• Ask your elderly loved ones directly if they are afraid of anyone, if anyone is taking things without their permission; if anyone is asking them to do things they are not comfortable with, or if anyone is putting them down.
Center of Excellence in Elder Abuse and Neglect: www.centeronelderabuse.org. A program of the University of California Irvine, the CoE conducts research, training, advocacy, and direct services on the issue of elder abuse and neglect.
Eldercare Locator: Since 1991, the Eldercare Locator, a nationwide toll-free service provided by U.S. Administration on Aging, has helped older adults and their caregivers find local services for seniors. You may visit the website at www.eldercare.gov or speak to an Information Specialist who has access to a database of more than 4,800 entries. The toll-free Eldercare Locator service operates Monday through Friday, 9:00 a.m. to 8:00 p.m. (Eastern time) and can be reached at 1-800-677-1116.
AARP: AARP provides caregiving worksheets and tips on “Long-Distance Issues” http://assets.aarp.org/external_sites/caregiving/planAhead/long_distance_issues.html
Center of Excellence in Elder Abuse and Neglect
University of California, Irvine Program in Geriatrics
Join me as I interview Bennett Blum, MD, “Undue Influence – How Seniors are Being Manipulated and Abused by their Families,” on Sept. 12th at 11AM PST
Join me as I interview Bennett Blum, MD, “Undue Influence – How Seniors are Being Manipulated and Abused by their Families,” on Sept. 12th at 11AM PST. http://www.blogtalkradio.com/kindethics/2011/09/12/bennett-blum-md-undue-influence–a-danger-for-seniors
Bennett Blum, M.D., is an internationally acclaimed physician specializing in both forensic psychiatry and geriatric psychiatry. An expert on the evaluation of undue influence and associated manipulation tactics, Dr. Blum has consulted on hundreds of legal cases throughout the United States and internationally – including the precedent-setting United Nations trial of General Pavle Strugar. This was the first full competency hearing at an International War Crimes Tribunal since Nuremberg.
Dr. Blum has worked with major US Government agencies, law enforcement, and research institutes on the prevention, investigation, and litigation of issues related to undue influence and coercion. In 1999, he was the only mental health expert asked to testify at the U.S. Senate Committee on Commerce, Science and Transportation’s hearing on Fraud: Targeting America’s Seniors. From 2002-2004, Dr. Blum was a technical advisor to the Research Triangle Institute for its national study on elder financial exploitation. This study was the basis for the Administration on Aging’s “Financial Exploitation of Older Persons Report.”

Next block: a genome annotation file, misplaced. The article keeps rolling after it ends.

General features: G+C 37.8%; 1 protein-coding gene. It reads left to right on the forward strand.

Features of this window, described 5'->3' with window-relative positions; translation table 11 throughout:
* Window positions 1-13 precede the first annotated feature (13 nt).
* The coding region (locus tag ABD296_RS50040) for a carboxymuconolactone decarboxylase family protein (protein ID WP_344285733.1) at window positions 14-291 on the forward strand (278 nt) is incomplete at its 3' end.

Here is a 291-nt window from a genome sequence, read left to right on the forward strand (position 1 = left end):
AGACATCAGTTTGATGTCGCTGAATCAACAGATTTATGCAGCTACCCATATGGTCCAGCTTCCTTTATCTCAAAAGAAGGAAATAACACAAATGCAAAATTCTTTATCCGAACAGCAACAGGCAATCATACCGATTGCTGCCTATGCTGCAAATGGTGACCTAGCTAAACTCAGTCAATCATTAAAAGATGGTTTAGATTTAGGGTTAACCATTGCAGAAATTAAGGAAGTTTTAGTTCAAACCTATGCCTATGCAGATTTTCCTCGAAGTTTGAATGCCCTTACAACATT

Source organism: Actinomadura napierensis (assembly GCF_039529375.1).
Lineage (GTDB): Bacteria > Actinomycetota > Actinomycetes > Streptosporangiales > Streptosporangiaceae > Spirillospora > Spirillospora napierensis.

In 2005, Dr. Blum participated in an invitation-only policy development conference for the White House Conference on Aging. In 2009, the U.S. State Department sponsored a lecture by Dr. Blum at the Court of Bosnia and Herzegovina on the forensic psychiatry analysis of undue influence claims in war crimes trials.
A Phi Beta Kappa graduate of University of Arizona, Dr. Blum received his medical education from the University of Arizona and psychiatric training at the University of California, Los Angeles (UCLA). He is a forensic psychiatric consultant to the litigation-consulting firm of Park Dietz & Associates, Inc. (http://www.parkdietzassociates.com/). His work has been published by the National College of Probate Judges, State Bar Associations, and in major medical textbooks -including sections on elder abuse and undue influence in the seventh, eighth, and ninth editions of Kaplan and Sadock’s Comprehensive Textbook of Psychiatry. Dr. Blum’s work on undue influence assessment is also available in Assessment of Older Adults with Diminished Capacity: A Handbook for Psychologists – published jointly by the American Bar Association’s Commission on Law and Aging and the American Psychological Association.
Have a kind and respectful day.
Dr. Solomon Liao from the Center for Excellence on Elder Abuse and Neglect at UCI, “Recognizing the signs of abuse and taking action” on Sept. 21, 10AM pacific,